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Narwhal Assassin: Post-Mortem

Posted by
Friday, April 24th, 2015 11:01 pm

We are three computer science students enrolled in a game development course. We are students of if you would like to check him out.

What was the genre, objective, and theme you chose for your game?

After the theme was announced, my team started coming up with the most bizarre weapons we could think of. It was clear from the beginning that our game was going to be some kind of cartoon shooter.

During our brainstorming, someone mentioned Starwhal, which inspired our weapon of choice. We started moving in the direction of physics-based puzzle game sort of like Crush the Castle or Angry Birds where the goal was to eliminate targets on the other side of the screen with limited ammunition.

What were your initial goals?

The drawing board

  • We wanted to use only original sprites, but we also wanted these sprites to have some detail. We’re all fans of minimalist games, but we wanted to challenge ourselves.
  • None of our previous games had incorporated music or sound effects, so we wanted to play around with these a bit.
  • Launching narwhals was going to require a bit of code to talk to the narwhal’s physics2D component.
  • We talked about having a puzzle element where some obstacles would only be visible when the narwhal used “echolocation”.
  • One of our team members really wanted to incorporate wiener dogs…

Which of these goals were you able to meet?

We spent most of our time creating the assets and the mechanics of the game, so we found ourselves with little time to actually put the game together and create levels. Rookie mistake I suppose. Did I mention this was our first Ludum Dare? Extra features like echolocation were not implemented.

We succeeded in making the sprites, sound effects, and one song. We even got a wiener dog in there!

The narwhals launch a bit fast, but otherwise correctly. Implementing the aiming mechanic probably took the majority of the time. We wanted the launcher to point at the mouse pointer’s location. Lots of time was spent figuring out how to appropriately rotate the launcher, partly because we had primarily worked with 3D games up to this point and Unity has different components and method for 2D game objects.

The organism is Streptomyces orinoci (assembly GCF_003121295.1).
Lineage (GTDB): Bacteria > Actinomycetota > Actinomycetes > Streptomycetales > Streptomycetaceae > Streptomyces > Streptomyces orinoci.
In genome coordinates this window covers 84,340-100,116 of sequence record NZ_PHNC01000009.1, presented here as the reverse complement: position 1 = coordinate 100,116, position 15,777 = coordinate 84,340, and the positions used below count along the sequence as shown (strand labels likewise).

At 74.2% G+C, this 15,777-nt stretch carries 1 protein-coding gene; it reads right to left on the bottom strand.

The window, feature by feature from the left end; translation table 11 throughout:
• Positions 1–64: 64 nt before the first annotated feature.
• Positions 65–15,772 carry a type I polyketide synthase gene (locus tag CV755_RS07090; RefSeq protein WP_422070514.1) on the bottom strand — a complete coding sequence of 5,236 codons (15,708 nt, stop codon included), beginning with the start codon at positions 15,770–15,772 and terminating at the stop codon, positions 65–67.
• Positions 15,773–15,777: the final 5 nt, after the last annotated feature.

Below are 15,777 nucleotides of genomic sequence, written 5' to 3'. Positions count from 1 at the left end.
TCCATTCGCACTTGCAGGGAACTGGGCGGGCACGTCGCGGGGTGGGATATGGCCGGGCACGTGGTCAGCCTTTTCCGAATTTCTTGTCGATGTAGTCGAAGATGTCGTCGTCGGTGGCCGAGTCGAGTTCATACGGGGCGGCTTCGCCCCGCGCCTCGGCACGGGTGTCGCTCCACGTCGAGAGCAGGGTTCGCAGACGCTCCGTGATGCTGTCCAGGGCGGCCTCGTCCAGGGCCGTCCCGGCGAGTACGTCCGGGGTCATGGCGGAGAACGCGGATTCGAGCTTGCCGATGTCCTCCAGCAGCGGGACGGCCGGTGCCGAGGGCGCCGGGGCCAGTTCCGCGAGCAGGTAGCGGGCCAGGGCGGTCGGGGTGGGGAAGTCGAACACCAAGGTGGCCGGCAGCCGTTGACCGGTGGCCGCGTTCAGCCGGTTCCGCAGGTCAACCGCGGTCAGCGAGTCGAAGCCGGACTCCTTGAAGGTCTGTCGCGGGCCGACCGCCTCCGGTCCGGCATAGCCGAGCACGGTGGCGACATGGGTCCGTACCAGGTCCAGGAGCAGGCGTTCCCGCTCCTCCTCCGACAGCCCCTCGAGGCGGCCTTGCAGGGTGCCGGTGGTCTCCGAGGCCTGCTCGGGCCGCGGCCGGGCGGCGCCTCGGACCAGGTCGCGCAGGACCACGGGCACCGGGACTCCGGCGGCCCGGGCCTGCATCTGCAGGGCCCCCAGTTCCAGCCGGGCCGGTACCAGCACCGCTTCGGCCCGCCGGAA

What asset tools did you end up using?

I’ve already mentioned using Unity as our game engine.

We used a free 7 day trial of Pickle to make our sprites.

One of our teammates had a mac, so we used GarageBand to make the theme.

We also experimented with bfxr to create some sound effects. Having little experience with this tool, we produced some mediocre sound effects, but someone who actually knows what they are doing could do a lot more with this tool.

Where did you spend unexpected amounts of time?

Like I said, the aiming mechanics took a surprising amount of time. We first attempted to implement this mechanics using Unity’s 3D components, and of course, bizarre things happened. It’s not pretty when a 2D game incorrectly uses 3D mechanics. After substituting all of the 3D components and methods with their 2D equivalents, there was still some math to work out. Even after hacking out something that worked, I still don’t fully understand Quaternions.

What broke at the last minute?

We got pretty lucky here. We found out that our level selector didn’t work. Fortunately, we only had three levels, so we decided to scrap the level selector until we add more levels.

How do you plan to improve in the game over the next two weeks?

  • Add more levels
  • Add music to levels
  • Create some interesting backgrounds for various screens including levels
  • Adjust the launcher velocity
  • Add obstacles to levels
  • Echolocation?
  • Make the villain look more evil

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